I may choose to ignore anonymous comments. I consider this type of anonymity dishonest. Also, I don't post regularly. I post when I have something worth writing and something worth reading. I explain all this in: Don't Let Telling Tales Trip Up Your Truthfulness.
Tuesday, May 3, 2011
"What Lack I Yet"
A recent LDS Church News editorial entitled, "'What Do I Lack'" suggests some modern applications of the parable of the rich young ruler found in Matthew 19:16-30, Mark 10:17-31 and Luke 18:18-30.
But do we not see in the rich, young ruler a parallel of our own condition today? He is perhaps an ancient counterpart to the modern-day high achiever, agenda-driven and task-list-oriented, hoping to accumulate enough tally marks to earn his way into heaven.
Consider the circumstances; He was well-versed in the law of Moses, having known and observed the commandments from his youth. Presumably, he was industrious and talented, having attained both wealth and position. And, ostensibly at least, he was fervent and sincere in his desire to do right, as he rushed to obtain counsel from the Master. Yet, in his heart he must have felt the troubling impression that something was still missing.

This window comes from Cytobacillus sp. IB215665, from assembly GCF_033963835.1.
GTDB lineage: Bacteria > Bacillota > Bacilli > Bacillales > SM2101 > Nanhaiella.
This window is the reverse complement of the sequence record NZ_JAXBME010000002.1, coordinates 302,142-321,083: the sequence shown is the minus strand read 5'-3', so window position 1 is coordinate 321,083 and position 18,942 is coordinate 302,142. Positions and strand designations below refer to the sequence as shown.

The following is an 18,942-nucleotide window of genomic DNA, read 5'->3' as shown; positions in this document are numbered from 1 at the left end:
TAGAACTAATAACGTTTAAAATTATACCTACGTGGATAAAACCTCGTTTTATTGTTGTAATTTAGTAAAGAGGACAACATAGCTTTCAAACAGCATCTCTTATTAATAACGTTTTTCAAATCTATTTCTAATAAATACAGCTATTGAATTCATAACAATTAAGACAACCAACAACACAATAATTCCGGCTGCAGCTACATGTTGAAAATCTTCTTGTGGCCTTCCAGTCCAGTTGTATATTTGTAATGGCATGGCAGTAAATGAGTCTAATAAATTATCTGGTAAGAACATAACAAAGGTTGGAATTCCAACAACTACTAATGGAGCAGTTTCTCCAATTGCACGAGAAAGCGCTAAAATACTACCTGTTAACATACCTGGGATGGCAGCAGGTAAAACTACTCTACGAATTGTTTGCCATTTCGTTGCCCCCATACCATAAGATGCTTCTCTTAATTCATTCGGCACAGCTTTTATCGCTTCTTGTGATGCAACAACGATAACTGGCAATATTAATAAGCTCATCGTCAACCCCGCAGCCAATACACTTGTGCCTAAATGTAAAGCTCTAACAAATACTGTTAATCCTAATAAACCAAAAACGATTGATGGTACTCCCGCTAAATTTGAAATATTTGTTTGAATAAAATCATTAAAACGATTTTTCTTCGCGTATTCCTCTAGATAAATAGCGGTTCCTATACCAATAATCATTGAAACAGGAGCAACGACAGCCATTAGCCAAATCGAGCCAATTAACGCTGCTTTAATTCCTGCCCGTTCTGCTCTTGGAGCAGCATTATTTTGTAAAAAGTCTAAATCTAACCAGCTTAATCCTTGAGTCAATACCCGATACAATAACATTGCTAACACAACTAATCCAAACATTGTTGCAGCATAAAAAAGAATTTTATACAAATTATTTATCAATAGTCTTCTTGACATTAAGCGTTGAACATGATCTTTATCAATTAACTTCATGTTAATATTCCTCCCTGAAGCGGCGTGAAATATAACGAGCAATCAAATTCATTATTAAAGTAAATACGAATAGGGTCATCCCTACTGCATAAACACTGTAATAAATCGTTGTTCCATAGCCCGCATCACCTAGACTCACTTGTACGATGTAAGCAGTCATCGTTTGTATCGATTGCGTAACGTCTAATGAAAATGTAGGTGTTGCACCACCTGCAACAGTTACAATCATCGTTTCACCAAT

One of my favorite books is a young adult book (ages 12-18) entitled The Bronze Bow. It won The Newberry Medal in 1962. The book is about Daniel, a boy during the time of Christ. Daniel's parents were killed by the Romans. His sister was permanently altered by the experience. Daniel is bitter. He hates the Romans and lives to see their rule end.
Daniel is drawn to Jesus and Jesus' teachings. Daniel manages to have a private conversation with Him when Jesus asks what is troubling him. Jesus listens. In reply, Jesus recounts the story of the rich young ruler to Daniel. Daniel replies, "I would give you all I have." Jesus tells him that riches aren't keeping him from the Kingdom. He tells Daniel, "You must give up your hate."
This conversation marks one of the most powerful lessons in the book and a poignant example of forgiveness. It also provides an example of taking up one's cross.
Indeed, taking up one's cross might mean different specific things to different individuals. For example it might entail letting go of the sort of pride wherein learning and self-regarded sophistication engender an attitude of fault-finding toward others, the Lord's anointed in particular.The article's suggestion is one that I develop in my series on materialism and the one on corruption.
Above all, taking up one's cross seems to mean total and unreserved surrender of one's own will to that of the Master.Completely subordinating our own desires to what Heavenly Father would have us do is truly taking up one's cross.